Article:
The fifth annual diversity report also shows ‘dismal’ improvement in hiring minorities and women.
For the first time, Google’s report provided data on attrition, or how many people left the company, with rates for black and Latinx employees being the highest in 2017.
‘A clear low light, obviously, in the data is the attrition for black and Latinx men and women in the U.S.,’ Google’s chief diversity and inclusion officer Danielle Brown told TechCrunch.
‘That’s an area where we’re going to be laser-focused,’ she added.
Scroll down for video
Google published its fifth annual diversity memo and few are happy with the results. From a broad viewpoint, the search giant is still predominantly male and white
Google bumped the percentage of its female employees up by a tenth of a percentage point to 30.9 percent. Black and Latino workers grew a tenth of a per cent to 2.5 and 3.6 per cent
This marks Google’s first diversity report since former employee James Damore was fired from the company for circulating a controversial memo that said gender differences were the reason behind the lack of female engineers at the company.
Google’s black and Hispanic employees make up 2.5 per cent and 3.6 per cent of US employees and 53.1 per cent of employees are white, according to the report.
‘Attrition rates in 2017 were highest for Black Googlers followed by Latinx Googlers, and lowest for Asian Googlers,’ the report said.
‘Black Googler attrition rates, while improving in recent years, have offset some of our hiring gains, which has led to smaller increases in representation than we would have seen otherwise. We’re working hard to better understand what drives higher attrition and taking focused measures to improve it.’
GOOGLE’S DIVERSITY REPORT: BY THE NUMBERS
Google released its annual diversity report this week.
Here’s the state of its diversity and inclusion efforts:
Females make up 30.9% of the company, while 69.1% of the workforce is male
- 53.1% of employees are white
- 36.3% of employees are Asian
- 2.5% of employees are Black
- 3.6% of employees are Latinx
- 0.3% of employees are Native American
- 4.2% of employees are two or more races
In the diversity report, Google acknowledges it has some more work to do.
‘The data in this report shows that despite significant effort, and some pockets of success, we need to do more to achieve our desired diversity and inclusion outcomes,’ Google’s chief diversity and inclusion officer Danielle Brown said in a statement.
‘We care deeply about improving workforce representation and creating an inclusive culture for everyone’
‘While we’re moving in the right direction, we are determined to accelerate progress,’ she added.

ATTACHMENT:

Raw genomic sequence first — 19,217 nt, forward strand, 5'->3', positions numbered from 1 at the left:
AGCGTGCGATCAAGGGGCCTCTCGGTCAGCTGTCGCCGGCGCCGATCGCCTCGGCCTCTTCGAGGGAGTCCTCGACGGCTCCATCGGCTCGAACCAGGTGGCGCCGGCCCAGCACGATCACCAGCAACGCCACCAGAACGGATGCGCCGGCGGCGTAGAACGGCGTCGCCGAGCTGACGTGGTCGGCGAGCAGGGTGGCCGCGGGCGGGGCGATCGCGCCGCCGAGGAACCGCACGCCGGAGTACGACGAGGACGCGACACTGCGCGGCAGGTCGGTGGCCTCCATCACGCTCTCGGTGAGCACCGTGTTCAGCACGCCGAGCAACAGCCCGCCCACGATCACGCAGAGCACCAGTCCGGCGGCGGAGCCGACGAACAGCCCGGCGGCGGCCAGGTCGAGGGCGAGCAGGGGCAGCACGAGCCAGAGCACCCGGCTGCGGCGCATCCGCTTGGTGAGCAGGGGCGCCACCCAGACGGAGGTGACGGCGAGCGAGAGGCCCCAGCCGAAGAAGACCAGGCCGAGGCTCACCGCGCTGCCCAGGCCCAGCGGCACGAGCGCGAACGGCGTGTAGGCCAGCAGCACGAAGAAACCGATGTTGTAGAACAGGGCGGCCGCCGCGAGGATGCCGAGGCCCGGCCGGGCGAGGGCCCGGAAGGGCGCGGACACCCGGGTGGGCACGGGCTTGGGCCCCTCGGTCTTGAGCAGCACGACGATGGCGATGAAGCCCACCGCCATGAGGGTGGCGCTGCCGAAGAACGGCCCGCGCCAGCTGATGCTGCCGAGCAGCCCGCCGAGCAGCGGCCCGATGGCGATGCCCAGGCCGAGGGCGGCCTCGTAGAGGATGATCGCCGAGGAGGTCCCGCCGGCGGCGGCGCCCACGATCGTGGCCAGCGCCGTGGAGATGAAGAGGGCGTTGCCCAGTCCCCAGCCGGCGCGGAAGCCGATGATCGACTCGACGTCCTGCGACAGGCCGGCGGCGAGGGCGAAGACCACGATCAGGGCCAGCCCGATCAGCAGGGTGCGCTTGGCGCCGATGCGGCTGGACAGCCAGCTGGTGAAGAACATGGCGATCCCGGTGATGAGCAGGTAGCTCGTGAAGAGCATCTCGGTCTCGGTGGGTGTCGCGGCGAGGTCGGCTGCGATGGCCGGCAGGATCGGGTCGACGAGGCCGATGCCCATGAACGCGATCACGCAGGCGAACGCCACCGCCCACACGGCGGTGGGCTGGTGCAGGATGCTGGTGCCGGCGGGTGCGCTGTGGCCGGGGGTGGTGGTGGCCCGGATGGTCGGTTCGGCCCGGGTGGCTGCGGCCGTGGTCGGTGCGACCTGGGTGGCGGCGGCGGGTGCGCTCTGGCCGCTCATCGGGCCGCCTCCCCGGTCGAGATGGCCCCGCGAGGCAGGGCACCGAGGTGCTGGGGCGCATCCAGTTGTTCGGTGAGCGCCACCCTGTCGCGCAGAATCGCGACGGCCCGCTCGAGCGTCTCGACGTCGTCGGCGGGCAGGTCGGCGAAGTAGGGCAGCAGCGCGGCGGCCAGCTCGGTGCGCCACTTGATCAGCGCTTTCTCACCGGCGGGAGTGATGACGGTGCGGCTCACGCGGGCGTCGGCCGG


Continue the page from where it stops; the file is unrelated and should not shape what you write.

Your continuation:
However, the company has made incremental improvements in hiring more women in leadership roles, as well as in hiring more females overall.
Brown noted that Google is making ‘some changes’ to how it deals with diversity and inclusion at the company, saying Google plans to focus not just on hiring more employees from underrepresented groups, but also fostering a company-wide culture of inclusivity.
Google bumped the percentage of its female employees up by a tenth of a percentage point to 30.9 per cent.
Despite falling more than 2 per cent, white workers remained the majority at 53.1 per cent, while Asians grew more than a percentage point to 36.3 per cent.
Black and Latino workers grew a tenth of a per cent to 2.5 and 3.6 per cent in 2018.
Additionally, 0.3 per cent of Google’s US employees are Native American, while 4.2 per cent are two or more races among its US employees.
Women appear to be leaving the company at a lower rate than men overall.
While the firm made some strides in its diversity and inclusion goals, Brown said the challenges will take time to solve, adding that they’re ‘systemic.’
For the first time, Google also provided data on attrition, or how many people left the company, with women leaving the company at a lower rate than men overall
‘You know as well as we do that it’s a long game. Do we ever get to good? I don’t know,’ Brown told TechCrunch.
‘I’m optimistic we’ll continue to make progress. It’s not a challenge we’ll solve over night. It’s quite systemic’
‘Despite doing it for a long time, my team and I remain really optimistic that this is possible,’ she added.
The comments come a week after shareholders voted down proposals to study linking executive pay to diversity goals as it grapples with ongoing lawsuits over gender discrimination.
Alphabet argued that the executive compensation proposal wouldn’t have any meaningful impact, according to Gizmodo.
Still, shareholders including Zevin Asset Management said Google’s failure to address diversity and inclusion issues could create risks for its parent company Alphabet.